When I entered the room, everything was already in place. I appreciate good prep and well understand the revealed costs of sloppy planning, having too many times spent precious hours compensating for amateurism and the preciousness of dilettantism. These jobs can be so messy when not properly attended, and posers and show-offs merely increase the difficulty of a hard circumstance.
I am an executioner. I receive pay and even the occasional plaudit for making people offensive to my employer non-existent. To that end, often at my discretion, usually at direct request, I see to it that those dispatched enjoy a journey of agony so remarkably intense that demise is a welcomed mercy at my hand. Often the pain inflicted is sufficient to send my subjects into the great beyond without further inducement on my part.
Which is fine. I find no particular joy in my work, it is but a job and one few are properly suited to. Through training and practice one develops skills, but the drive to such avocation must exist innate: executioners are born then made good through work. Those who take up the work owing to some psychopathology or sociopathology invariably leave the field, often the way many of their subjects do – by death’s official hand. I’ve dispatched more than a few.
Today was different – a little moonlighting. A favor to a friend if you will. Death was not the object, no. Something much deeper and more grievous – I would find this wretch’s spirit and rip it from him. I would eviscerate without ever touching a blade. I’m just that good.
I didn’t know him, didn’t know why, don’t care. Ever. Not my place. I am a technician, an engineer of pain, of death, but not a moral authority or judge. I seek no confession or repentance, I offer no atonement. Those fall out of the purview of my department. I’m the nuts and bolts guy, dealing in hard realities, not squishy abstracts. Salvation? Repentance? Take it to the man in the dress if you want someone to feel your pain. You come to me, you feel your own as well as any I can muster for you.
Usually I work in a fairly sterile official environment – blank walls, tile floor with a drain, good light but not too bright (I have my vision to consider), a rolling worktable for my tools, and a single metal chair or gurney for the subject. Intensity Rooms, as we call them, are ideally isolated with good sound-proofing and access to running water. Water is vital for cleaning up as well as making a mess out of someone, so a good room always has a nozzle.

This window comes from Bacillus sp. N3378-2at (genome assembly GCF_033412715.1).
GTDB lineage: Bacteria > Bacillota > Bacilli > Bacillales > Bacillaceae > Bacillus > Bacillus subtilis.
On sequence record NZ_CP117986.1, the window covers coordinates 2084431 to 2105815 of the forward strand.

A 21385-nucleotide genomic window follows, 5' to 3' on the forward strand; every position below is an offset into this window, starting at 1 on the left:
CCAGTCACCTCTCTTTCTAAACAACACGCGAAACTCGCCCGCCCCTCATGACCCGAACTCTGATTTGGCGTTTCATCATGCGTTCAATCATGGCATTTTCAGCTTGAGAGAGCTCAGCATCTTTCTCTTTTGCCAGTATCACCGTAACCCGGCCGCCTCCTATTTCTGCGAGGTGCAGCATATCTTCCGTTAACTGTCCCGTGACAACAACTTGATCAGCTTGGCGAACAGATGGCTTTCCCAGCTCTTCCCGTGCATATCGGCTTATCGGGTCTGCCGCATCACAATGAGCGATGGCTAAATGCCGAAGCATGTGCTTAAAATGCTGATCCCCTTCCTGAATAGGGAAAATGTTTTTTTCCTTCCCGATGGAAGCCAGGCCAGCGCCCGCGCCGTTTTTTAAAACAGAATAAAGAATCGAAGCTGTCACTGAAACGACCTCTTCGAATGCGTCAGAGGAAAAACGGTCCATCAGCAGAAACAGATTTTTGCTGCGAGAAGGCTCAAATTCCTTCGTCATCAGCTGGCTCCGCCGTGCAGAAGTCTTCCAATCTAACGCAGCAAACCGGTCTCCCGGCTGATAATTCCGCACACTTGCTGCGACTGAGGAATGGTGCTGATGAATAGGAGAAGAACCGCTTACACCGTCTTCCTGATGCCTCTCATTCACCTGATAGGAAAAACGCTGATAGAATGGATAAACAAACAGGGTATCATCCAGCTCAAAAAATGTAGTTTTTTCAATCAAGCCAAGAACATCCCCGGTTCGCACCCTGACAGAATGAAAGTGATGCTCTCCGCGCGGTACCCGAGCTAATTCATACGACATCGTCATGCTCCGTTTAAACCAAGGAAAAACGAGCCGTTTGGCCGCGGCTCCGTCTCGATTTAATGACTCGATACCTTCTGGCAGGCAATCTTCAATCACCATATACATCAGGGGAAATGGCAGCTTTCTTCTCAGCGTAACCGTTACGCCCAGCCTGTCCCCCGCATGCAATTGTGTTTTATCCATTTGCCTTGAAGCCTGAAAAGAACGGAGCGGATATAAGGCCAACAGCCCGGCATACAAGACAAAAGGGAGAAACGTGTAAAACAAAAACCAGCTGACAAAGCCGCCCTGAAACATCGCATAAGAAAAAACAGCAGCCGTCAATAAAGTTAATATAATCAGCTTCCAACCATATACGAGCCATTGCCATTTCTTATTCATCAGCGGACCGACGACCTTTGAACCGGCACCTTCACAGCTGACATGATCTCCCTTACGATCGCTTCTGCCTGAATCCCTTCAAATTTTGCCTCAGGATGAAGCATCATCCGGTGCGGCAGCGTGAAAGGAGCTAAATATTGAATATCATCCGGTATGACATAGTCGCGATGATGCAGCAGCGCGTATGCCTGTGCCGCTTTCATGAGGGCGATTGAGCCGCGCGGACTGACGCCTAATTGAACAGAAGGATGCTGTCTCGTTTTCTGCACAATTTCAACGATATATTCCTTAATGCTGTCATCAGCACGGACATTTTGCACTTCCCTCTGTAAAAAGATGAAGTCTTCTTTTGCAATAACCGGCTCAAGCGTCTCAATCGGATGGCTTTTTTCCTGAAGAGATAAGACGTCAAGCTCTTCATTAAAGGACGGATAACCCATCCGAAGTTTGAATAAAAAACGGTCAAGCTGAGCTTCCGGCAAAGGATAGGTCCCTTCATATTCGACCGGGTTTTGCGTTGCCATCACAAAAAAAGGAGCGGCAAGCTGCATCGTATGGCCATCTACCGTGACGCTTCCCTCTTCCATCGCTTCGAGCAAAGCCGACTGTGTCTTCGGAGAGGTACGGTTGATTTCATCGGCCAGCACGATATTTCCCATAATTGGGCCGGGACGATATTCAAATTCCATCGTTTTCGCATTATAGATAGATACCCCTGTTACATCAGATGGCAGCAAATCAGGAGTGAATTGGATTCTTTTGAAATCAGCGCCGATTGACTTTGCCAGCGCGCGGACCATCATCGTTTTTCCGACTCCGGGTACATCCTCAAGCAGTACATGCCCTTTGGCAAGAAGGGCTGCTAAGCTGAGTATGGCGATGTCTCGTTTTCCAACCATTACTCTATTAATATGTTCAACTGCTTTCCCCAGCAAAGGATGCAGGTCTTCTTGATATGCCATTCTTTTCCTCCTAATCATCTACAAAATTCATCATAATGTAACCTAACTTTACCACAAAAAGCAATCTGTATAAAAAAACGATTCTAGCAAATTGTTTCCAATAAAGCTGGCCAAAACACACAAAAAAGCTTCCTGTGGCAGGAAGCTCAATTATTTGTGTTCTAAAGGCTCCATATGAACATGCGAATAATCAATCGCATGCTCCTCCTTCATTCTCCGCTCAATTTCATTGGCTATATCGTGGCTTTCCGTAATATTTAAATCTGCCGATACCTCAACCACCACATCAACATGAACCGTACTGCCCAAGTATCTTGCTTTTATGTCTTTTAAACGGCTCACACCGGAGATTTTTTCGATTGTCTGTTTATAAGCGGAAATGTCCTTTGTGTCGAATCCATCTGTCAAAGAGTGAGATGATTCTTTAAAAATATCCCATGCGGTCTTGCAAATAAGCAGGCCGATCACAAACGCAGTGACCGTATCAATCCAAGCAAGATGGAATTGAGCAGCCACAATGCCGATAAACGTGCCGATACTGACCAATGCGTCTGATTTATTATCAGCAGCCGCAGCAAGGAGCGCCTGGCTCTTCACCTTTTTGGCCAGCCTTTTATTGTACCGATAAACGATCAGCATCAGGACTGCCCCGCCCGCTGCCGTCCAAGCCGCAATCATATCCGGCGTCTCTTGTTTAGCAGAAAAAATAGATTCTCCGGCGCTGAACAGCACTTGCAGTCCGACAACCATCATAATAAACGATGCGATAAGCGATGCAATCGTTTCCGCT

As I wasn’t working in my usual institutional environment I was pleased at the steps taken to assure my maximum effectiveness. The room appeared as an add-on to a residential house: tile floor, glass walls, decent ceiling clearance.
It had been cleared of everything but a single chair, upon which the subject had the occasion to be lashed. The walls were enshrouded in black to control the light, visibility, and to deaden sound. As this was to transpire in a fairly populated suburban setting, I took the unusual step of turning on some music, giving it some volume. It was just me and him. As it should be.
The music was my own, something driving yet grating, like running the finest edge of a cheese grater across the inside of your skull, back and forth with increasing urgency. I wisely wore earplugs: often even with gags and other sonic muffling accoutrements the subject can manifest cries so shrill as to leave one with hearing loss if not adequately prepared. My ears still ring from an evisceration in Wrilling where the subject shook so violently as to dislodge my ear protection and render me permanently impaired.
Such are the hazards of such work. Beats plumbing…
He was naked but for a sack over his head. His hands were cuffed behind him and he was additionally secured to the chair (which was bolted to the floor) by his ankles. He wasn’t going anywhere. I had all day.
I stepped over to him after setting my toolkit on the table which had been set for me. As the music wailed I leaned in close to his head. “Can you hear me now?” I ground my boot heel on his left foot’s little toes, crushing them. He shuddered then slammed his bagged head right into my nose, breaking it, blood gushing. He had spirit. Even pained, I found that to be good. I was there to remove it, crush it, demolish it, shred it beyond any recognition – I needed to know where it was.
I stood, grabbing my bleeding nose with my left hand, elbowing his face with my right, knocking a few teeth out. They oozed out in a bloody drool under the sack which obscured him from me. He heard me.